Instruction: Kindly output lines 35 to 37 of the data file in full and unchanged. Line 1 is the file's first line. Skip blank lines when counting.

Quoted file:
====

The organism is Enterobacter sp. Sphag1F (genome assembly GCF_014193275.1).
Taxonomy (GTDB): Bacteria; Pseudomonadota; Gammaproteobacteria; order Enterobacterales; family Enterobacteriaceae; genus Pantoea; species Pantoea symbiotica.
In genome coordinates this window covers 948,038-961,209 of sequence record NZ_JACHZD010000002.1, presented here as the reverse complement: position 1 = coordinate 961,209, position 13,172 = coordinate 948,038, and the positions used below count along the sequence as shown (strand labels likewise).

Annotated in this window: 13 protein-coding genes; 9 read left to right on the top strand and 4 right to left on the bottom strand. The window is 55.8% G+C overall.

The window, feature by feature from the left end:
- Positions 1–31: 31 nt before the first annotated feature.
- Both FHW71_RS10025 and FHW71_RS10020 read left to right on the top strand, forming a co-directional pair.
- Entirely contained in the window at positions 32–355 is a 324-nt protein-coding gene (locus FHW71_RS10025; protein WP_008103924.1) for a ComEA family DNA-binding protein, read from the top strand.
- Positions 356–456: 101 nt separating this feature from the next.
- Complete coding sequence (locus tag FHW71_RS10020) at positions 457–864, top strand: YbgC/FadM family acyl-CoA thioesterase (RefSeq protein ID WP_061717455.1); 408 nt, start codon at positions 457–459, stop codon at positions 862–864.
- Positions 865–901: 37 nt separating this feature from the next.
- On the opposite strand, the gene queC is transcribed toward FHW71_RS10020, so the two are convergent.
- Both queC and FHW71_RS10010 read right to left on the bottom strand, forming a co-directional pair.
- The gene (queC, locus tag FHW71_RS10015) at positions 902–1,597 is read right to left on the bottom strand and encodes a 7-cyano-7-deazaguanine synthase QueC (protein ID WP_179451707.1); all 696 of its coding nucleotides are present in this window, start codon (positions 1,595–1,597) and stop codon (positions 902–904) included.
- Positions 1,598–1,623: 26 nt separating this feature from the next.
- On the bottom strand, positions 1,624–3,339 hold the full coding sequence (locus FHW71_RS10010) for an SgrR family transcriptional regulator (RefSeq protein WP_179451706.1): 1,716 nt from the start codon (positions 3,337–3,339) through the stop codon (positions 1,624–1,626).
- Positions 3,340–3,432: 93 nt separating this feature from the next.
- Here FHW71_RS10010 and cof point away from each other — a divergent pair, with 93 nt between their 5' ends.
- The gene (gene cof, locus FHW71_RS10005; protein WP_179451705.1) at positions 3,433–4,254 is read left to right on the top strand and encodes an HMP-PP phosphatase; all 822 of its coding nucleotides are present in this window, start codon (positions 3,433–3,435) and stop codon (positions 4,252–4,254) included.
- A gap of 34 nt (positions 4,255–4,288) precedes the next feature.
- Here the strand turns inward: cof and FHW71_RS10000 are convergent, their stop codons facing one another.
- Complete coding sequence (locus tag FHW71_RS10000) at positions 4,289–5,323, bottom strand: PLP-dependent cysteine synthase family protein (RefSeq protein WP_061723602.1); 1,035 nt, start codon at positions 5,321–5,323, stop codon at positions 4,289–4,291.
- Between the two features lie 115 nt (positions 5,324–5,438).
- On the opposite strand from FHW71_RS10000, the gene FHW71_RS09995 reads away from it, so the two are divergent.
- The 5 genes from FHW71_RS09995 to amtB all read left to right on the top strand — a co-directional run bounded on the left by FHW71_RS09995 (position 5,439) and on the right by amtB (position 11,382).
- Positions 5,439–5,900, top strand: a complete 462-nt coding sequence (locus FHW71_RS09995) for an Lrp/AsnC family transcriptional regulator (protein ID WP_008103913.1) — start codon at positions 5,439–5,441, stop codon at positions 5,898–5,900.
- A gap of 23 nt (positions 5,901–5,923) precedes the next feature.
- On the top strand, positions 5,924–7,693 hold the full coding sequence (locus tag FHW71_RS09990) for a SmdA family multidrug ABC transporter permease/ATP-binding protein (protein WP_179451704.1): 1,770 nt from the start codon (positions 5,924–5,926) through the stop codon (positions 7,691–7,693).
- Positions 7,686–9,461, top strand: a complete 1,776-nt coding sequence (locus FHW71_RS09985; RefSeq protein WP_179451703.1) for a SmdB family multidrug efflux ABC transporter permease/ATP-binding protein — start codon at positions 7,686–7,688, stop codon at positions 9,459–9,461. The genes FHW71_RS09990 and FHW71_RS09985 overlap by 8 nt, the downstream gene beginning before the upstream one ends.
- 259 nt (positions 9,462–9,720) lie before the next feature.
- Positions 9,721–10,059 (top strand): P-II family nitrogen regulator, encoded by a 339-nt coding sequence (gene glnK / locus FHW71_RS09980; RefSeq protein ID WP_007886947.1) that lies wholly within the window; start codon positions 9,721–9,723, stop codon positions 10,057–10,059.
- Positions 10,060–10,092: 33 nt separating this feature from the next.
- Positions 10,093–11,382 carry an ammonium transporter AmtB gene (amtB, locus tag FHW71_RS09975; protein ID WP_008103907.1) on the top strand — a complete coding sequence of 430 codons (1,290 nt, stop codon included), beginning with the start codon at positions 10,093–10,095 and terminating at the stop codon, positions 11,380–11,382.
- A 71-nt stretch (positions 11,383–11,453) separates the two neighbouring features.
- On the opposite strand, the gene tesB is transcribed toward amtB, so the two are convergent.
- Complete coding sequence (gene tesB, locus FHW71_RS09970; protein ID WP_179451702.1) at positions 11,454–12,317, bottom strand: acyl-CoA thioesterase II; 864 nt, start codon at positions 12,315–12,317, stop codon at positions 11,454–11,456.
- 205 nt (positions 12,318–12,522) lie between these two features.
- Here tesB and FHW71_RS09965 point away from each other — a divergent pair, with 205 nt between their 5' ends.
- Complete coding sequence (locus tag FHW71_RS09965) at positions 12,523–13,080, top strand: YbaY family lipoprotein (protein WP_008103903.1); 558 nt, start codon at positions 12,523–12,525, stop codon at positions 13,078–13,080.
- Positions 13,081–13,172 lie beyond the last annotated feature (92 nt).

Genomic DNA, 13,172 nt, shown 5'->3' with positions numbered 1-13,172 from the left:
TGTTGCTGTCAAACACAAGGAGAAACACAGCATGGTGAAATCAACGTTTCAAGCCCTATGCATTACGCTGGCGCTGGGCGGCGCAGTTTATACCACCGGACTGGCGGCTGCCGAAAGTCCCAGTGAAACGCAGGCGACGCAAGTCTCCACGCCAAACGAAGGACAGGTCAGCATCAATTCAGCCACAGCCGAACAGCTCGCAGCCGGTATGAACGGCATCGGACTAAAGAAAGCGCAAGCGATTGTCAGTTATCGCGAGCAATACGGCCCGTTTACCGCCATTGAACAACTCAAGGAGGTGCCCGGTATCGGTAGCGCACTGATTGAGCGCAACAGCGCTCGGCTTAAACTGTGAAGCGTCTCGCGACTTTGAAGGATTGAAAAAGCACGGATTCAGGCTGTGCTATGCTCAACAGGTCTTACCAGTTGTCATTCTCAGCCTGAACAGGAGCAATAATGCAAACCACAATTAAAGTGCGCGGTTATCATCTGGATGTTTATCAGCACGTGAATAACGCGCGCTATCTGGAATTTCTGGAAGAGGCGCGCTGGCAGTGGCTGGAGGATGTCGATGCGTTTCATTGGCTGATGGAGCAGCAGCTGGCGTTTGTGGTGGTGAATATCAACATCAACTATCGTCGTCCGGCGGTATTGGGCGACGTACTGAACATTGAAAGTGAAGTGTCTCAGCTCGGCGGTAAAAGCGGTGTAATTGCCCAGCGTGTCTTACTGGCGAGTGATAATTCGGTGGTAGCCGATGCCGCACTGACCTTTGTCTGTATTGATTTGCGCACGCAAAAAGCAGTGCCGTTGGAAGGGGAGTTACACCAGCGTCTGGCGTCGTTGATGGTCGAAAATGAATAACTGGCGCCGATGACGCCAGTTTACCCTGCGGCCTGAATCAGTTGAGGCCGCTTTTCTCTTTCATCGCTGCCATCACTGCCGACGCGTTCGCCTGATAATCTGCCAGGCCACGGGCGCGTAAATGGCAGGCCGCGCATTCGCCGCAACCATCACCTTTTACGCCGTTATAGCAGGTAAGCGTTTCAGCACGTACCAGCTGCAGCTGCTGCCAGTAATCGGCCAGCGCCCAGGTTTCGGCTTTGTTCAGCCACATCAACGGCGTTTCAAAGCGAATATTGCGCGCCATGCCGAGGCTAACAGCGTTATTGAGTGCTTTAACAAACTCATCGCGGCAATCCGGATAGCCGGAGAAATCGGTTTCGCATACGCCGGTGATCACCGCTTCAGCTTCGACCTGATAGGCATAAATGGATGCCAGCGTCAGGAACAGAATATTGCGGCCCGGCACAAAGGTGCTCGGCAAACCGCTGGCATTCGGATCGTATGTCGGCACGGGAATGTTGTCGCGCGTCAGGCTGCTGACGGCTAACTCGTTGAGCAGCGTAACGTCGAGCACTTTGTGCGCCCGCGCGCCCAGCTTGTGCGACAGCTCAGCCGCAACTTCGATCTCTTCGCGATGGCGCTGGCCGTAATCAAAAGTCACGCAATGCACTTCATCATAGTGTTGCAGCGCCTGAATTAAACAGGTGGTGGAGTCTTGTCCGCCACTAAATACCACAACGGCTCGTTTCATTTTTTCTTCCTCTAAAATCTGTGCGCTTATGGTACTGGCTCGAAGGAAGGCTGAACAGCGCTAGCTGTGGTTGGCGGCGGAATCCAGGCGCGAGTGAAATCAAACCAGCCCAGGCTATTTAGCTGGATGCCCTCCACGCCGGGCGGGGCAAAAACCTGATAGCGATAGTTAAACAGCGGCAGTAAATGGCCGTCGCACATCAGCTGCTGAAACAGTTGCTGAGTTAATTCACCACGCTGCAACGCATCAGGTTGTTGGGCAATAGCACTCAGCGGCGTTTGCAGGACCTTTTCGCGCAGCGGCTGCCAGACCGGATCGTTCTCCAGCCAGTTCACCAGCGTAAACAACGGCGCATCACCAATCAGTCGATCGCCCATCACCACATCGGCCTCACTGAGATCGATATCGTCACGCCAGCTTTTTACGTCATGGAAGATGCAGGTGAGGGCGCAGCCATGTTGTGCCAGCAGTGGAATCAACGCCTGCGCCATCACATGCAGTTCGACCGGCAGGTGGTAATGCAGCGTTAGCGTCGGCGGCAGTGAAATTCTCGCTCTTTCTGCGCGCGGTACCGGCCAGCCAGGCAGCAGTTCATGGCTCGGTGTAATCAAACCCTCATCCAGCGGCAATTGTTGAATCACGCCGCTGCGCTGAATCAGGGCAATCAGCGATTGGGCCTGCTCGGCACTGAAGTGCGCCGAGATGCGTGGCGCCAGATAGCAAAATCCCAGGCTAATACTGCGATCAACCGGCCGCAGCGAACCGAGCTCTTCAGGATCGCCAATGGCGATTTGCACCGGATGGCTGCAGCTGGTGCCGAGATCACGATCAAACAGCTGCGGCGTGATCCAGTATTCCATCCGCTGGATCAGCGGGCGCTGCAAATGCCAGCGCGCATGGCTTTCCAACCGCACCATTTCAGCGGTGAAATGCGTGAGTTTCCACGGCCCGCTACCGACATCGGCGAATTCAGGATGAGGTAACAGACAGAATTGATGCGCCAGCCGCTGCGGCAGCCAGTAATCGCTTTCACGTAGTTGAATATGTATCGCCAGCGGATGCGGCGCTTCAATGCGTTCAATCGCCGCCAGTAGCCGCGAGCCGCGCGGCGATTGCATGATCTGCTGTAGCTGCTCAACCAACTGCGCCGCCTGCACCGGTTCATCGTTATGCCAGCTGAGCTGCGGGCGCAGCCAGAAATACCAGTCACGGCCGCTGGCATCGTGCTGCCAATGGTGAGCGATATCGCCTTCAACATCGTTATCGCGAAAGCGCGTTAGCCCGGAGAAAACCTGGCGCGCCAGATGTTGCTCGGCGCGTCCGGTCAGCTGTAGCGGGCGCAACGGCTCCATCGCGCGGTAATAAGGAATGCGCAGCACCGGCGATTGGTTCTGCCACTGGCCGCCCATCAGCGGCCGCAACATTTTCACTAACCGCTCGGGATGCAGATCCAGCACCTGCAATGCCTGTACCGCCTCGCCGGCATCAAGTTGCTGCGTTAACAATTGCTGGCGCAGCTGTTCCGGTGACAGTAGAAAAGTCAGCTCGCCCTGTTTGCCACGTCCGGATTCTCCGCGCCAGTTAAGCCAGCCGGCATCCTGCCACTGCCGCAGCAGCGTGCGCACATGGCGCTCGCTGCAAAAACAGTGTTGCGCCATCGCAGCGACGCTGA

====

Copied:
- On the opposite strand, the gene tesB is transcribed toward amtB, so the two are convergent.
- Complete coding sequence (gene tesB, locus FHW71_RS09970; protein ID WP_179451702.1) at positions 11,454–12,317, bottom strand: acyl-CoA thioesterase II; 864 nt, start codon at positions 12,315–12,317, stop codon at positions 11,454–11,456.
- 205 nt (positions 12,318–12,522) lie between these two features.